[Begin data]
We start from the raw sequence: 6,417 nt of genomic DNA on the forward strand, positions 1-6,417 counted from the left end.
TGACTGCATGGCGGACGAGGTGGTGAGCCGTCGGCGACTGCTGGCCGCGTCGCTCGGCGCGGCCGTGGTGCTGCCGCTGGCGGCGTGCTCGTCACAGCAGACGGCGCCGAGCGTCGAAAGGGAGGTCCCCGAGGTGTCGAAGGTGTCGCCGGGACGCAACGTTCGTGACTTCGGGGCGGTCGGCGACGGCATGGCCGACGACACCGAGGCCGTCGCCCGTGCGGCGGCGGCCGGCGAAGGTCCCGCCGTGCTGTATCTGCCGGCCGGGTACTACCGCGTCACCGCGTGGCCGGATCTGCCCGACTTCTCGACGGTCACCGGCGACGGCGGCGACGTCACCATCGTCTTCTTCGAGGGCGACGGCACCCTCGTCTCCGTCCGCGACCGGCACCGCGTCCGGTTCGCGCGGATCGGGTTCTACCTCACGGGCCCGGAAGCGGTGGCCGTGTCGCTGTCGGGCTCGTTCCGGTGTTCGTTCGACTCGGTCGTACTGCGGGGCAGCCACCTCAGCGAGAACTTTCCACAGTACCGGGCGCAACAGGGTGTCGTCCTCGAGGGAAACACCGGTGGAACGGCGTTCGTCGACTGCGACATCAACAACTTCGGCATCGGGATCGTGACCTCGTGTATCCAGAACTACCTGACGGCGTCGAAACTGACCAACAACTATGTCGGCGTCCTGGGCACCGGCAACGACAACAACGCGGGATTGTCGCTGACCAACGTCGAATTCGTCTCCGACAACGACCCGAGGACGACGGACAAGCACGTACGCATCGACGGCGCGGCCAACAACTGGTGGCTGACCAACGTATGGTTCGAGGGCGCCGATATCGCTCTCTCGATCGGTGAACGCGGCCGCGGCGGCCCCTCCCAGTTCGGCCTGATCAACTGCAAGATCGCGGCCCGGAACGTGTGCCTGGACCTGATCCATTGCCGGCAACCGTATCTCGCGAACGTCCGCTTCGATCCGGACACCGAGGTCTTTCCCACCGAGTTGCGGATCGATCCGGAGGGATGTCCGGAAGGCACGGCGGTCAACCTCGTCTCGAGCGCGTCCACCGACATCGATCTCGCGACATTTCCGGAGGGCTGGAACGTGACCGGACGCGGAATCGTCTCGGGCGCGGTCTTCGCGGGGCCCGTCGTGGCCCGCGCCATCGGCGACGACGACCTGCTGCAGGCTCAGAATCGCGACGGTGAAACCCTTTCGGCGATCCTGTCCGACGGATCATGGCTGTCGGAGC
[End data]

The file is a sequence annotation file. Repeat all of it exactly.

We start from the raw sequence: 6,417 nt of genomic DNA on the forward strand, positions 1-6,417 counted from the left end.
TGACTGCATGGCGGACGAGGTGGTGAGCCGTCGGCGACTGCTGGCCGCGTCGCTCGGCGCGGCCGTGGTGCTGCCGCTGGCGGCGTGCTCGTCACAGCAGACGGCGCCGAGCGTCGAAAGGGAGGTCCCCGAGGTGTCGAAGGTGTCGCCGGGACGCAACGTTCGTGACTTCGGGGCGGTCGGCGACGGCATGGCCGACGACACCGAGGCCGTCGCCCGTGCGGCGGCGGCCGGCGAAGGTCCCGCCGTGCTGTATCTGCCGGCCGGGTACTACCGCGTCACCGCGTGGCCGGATCTGCCCGACTTCTCGACGGTCACCGGCGACGGCGGCGACGTCACCATCGTCTTCTTCGAGGGCGACGGCACCCTCGTCTCCGTCCGCGACCGGCACCGCGTCCGGTTCGCGCGGATCGGGTTCTACCTCACGGGCCCGGAAGCGGTGGCCGTGTCGCTGTCGGGCTCGTTCCGGTGTTCGTTCGACTCGGTCGTACTGCGGGGCAGCCACCTCAGCGAGAACTTTCCACAGTACCGGGCGCAACAGGGTGTCGTCCTCGAGGGAAACACCGGTGGAACGGCGTTCGTCGACTGCGACATCAACAACTTCGGCATCGGGATCGTGACCTCGTGTATCCAGAACTACCTGACGGCGTCGAAACTGACCAACAACTATGTCGGCGTCCTGGGCACCGGCAACGACAACAACGCGGGATTGTCGCTGACCAACGTCGAATTCGTCTCCGACAACGACCCGAGGACGACGGACAAGCACGTACGCATCGACGGCGCGGCCAACAACTGGTGGCTGACCAACGTATGGTTCGAGGGCGCCGATATCGCTCTCTCGATCGGTGAACGCGGCCGCGGCGGCCCCTCCCAGTTCGGCCTGATCAACTGCAAGATCGCGGCCCGGAACGTGTGCCTGGACCTGATCCATTGCCGGCAACCGTATCTCGCGAACGTCCGCTTCGATCCGGACACCGAGGTCTTTCCCACCGAGTTGCGGATCGATCCGGAGGGATGTCCGGAAGGCACGGCGGTCAACCTCGTCTCGAGCGCGTCCACCGACATCGATCTCGCGACATTTCCGGAGGGCTGGAACGTGACCGGACGCGGAATCGTCTCGGGCGCGGTCTTCGCGGGGCCCGTCGTGGCCCGCGCCATCGGCGACGACGACCTGCTGCAGGCTCAGAATCGCGACGGTGAAACCCTTTCGGCGATCCTGTCCGACGGATCATGGCTGTCGGAGC